As a developer and advocate of web standards, he is well known for his involvement with the community through his blog, Lachy’s Log, participation in various mailing lists, including WSG, and involvement with the development of web standards including HTML and CSS through public mailing lists and, more recently, as a W3C Invited Expert.
- 1. How did you get involved in web standards? Was there a particular article, website, book or event that triggered your interest?
Lachlan: When I first learned HTML while at high school in 1997, Netscape 4.0 was the greatest browser out and few people had ever heard of web standards. I wasn’t taught particularly well. I recall being taught about using headings, paragraphs and lists, but I was also taught how to control presentation using markup.
I eventually stumbled across sites like the CSS Zen Garden and Eric Meyer’s CSS/Edge which made me realise just how powerful CSS is, but learning by view-source didn’t really give me a good understanding of how it all works and online tutorials are generally quite poor. So after I found out what exactly CSS was and what it did, I actually learned how it works and how to use it by finding and printing out the CSS 1 spec and then reading it from front to back.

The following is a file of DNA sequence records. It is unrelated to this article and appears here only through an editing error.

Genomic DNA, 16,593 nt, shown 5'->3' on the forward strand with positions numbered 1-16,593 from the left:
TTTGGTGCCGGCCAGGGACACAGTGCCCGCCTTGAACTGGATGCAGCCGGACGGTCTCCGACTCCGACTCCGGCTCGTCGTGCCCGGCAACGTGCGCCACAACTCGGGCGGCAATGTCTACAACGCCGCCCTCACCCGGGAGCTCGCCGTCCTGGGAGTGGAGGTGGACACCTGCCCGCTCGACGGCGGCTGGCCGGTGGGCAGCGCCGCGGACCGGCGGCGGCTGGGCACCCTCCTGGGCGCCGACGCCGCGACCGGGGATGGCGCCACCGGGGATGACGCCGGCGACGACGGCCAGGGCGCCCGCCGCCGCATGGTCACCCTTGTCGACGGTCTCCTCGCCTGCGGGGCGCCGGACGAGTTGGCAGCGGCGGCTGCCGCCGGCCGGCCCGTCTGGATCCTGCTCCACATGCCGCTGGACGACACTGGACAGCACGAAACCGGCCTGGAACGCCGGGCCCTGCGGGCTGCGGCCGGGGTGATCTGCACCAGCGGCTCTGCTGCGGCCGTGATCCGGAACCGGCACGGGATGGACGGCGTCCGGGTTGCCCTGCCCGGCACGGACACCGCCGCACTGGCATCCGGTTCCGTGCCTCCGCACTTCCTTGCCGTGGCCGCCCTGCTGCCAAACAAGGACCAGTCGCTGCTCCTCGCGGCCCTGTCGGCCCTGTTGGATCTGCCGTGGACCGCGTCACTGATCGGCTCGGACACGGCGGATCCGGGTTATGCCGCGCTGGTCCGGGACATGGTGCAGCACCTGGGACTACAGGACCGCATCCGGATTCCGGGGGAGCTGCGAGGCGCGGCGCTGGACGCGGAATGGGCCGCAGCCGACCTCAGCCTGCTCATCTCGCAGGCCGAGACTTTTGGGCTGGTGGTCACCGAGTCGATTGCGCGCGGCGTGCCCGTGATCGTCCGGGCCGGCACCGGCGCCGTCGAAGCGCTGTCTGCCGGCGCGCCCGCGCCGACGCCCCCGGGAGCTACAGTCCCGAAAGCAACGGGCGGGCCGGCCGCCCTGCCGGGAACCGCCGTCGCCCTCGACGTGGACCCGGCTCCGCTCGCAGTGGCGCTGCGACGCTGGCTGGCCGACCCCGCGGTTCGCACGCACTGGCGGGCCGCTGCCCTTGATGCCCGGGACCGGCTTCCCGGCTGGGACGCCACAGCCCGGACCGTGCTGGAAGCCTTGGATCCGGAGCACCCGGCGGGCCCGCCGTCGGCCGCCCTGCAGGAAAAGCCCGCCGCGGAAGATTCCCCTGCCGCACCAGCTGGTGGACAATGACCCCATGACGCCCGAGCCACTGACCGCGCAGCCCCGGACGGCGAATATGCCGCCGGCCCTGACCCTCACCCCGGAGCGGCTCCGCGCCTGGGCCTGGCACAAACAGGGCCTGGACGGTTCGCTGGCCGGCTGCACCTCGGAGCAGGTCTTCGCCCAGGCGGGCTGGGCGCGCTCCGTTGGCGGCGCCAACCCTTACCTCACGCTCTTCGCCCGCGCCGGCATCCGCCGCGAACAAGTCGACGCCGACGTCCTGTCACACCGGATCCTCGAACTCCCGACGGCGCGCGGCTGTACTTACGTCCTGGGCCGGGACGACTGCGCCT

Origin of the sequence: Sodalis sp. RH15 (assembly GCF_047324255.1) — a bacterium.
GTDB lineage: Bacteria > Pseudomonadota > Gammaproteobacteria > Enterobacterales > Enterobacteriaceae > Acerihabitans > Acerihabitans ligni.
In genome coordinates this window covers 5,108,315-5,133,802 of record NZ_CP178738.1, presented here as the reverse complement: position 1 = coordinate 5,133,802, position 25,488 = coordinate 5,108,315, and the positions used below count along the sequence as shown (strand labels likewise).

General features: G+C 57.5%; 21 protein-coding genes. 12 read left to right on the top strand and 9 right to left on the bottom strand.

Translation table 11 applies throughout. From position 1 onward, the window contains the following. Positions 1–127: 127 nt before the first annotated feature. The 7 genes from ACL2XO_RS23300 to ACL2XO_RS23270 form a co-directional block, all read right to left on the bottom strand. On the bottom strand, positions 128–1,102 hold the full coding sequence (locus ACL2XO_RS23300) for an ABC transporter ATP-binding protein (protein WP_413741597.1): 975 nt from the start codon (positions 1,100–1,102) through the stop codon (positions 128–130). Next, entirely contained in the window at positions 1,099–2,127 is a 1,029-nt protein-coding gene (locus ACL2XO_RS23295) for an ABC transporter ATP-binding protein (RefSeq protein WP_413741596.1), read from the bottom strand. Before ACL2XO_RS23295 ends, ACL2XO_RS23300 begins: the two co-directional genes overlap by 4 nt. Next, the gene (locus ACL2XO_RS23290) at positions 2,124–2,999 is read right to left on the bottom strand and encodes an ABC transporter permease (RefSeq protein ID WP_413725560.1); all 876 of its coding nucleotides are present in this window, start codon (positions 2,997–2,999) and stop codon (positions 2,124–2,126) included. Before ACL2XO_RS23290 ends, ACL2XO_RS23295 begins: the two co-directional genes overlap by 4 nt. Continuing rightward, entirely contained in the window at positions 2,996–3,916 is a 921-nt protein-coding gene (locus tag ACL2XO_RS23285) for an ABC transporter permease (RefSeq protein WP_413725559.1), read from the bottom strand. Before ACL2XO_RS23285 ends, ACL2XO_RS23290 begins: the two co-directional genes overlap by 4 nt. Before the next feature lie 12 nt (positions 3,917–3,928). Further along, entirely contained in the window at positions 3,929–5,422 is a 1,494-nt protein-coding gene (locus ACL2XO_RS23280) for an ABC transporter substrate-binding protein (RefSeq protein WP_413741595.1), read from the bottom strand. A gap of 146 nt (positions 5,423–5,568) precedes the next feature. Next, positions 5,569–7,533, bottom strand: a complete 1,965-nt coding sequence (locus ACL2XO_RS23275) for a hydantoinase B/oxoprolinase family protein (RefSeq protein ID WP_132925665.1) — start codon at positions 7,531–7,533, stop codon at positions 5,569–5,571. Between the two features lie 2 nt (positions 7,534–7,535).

There wasn’t really a point where I had discovered web standards and decided to make the switch, but rather it was more of a natural progression from the way I had learned.
- 2. Ok, lets get straight to the point - what is HTML5?
Lachlan: HTML 5 is the next generation of HTML currently being developed by the WHATWG. It’s an effort to document and standardise many of the features of HTML and the DOM that authors use all the time, but which were poorly defined in HTML4 or previously undocumented. It’s also introducing many new features designed to meet the needs of authors today.
- 3. So what about HTML 5 vs. XHTML 2 - is there room for both of them?
Lachlan: XHTML2 has been in secret development since around 2001–2002 and was the W3C’s plan for the future of HTML. However, there are a number of serious flaws with the approach taken and the quality of the spec. It was not initially designed with backwards compatibility in mind and introduces a number of new features that are either impossible or extremely difficult to implement in mainstream browsers. Many of us also feel that the spec is ambiguous and fails to define many things, which will make achieving interoperability virtually impossible.